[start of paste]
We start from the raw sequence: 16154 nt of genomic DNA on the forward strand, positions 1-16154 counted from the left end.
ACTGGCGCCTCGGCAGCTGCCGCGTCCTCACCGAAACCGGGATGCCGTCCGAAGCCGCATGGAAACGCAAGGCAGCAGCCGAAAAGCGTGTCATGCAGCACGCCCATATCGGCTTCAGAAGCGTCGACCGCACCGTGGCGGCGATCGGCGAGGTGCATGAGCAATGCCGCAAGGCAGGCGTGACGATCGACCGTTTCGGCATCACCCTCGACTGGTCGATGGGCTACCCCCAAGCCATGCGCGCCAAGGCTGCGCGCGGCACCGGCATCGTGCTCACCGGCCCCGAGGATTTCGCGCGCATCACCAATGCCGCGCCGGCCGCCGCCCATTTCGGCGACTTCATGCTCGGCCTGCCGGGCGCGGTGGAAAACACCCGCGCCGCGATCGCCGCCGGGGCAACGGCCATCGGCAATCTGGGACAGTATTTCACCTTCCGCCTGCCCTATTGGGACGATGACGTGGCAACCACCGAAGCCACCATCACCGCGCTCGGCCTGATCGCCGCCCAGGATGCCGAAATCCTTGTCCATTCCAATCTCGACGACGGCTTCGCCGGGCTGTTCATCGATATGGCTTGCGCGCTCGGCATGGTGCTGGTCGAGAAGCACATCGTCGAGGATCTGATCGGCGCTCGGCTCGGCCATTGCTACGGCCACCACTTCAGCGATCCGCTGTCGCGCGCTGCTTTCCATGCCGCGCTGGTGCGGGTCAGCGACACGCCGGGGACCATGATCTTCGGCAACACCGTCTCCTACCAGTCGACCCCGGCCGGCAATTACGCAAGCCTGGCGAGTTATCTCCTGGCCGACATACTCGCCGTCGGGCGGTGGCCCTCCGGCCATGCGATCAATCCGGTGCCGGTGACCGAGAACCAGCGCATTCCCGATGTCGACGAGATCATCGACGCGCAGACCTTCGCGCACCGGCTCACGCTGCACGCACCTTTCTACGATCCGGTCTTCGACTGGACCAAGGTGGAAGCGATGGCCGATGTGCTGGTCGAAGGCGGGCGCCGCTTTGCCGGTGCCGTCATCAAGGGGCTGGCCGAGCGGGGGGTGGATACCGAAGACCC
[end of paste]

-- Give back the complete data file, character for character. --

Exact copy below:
We start from the raw sequence: 16154 nt of genomic DNA on the forward strand, positions 1-16154 counted from the left end.
ACTGGCGCCTCGGCAGCTGCCGCGTCCTCACCGAAACCGGGATGCCGTCCGAAGCCGCATGGAAACGCAAGGCAGCAGCCGAAAAGCGTGTCATGCAGCACGCCCATATCGGCTTCAGAAGCGTCGACCGCACCGTGGCGGCGATCGGCGAGGTGCATGAGCAATGCCGCAAGGCAGGCGTGACGATCGACCGTTTCGGCATCACCCTCGACTGGTCGATGGGCTACCCCCAAGCCATGCGCGCCAAGGCTGCGCGCGGCACCGGCATCGTGCTCACCGGCCCCGAGGATTTCGCGCGCATCACCAATGCCGCGCCGGCCGCCGCCCATTTCGGCGACTTCATGCTCGGCCTGCCGGGCGCGGTGGAAAACACCCGCGCCGCGATCGCCGCCGGGGCAACGGCCATCGGCAATCTGGGACAGTATTTCACCTTCCGCCTGCCCTATTGGGACGATGACGTGGCAACCACCGAAGCCACCATCACCGCGCTCGGCCTGATCGCCGCCCAGGATGCCGAAATCCTTGTCCATTCCAATCTCGACGACGGCTTCGCCGGGCTGTTCATCGATATGGCTTGCGCGCTCGGCATGGTGCTGGTCGAGAAGCACATCGTCGAGGATCTGATCGGCGCTCGGCTCGGCCATTGCTACGGCCACCACTTCAGCGATCCGCTGTCGCGCGCTGCTTTCCATGCCGCGCTGGTGCGGGTCAGCGACACGCCGGGGACCATGATCTTCGGCAACACCGTCTCCTACCAGTCGACCCCGGCCGGCAATTACGCAAGCCTGGCGAGTTATCTCCTGGCCGACATACTCGCCGTCGGGCGGTGGCCCTCCGGCCATGCGATCAATCCGGTGCCGGTGACCGAGAACCAGCGCATTCCCGATGTCGACGAGATCATCGACGCGCAGACCTTCGCGCACCGGCTCACGCTGCACGCACCTTTCTACGATCCGGTCTTCGACTGGACCAAGGTGGAAGCGATGGCCGATGTGCTGGTCGAAGGCGGGCGCCGCTTTGCCGGTGCCGTCATCAAGGGGCTGGCCGAGCGGGGGGTGGATACCGAAGACCC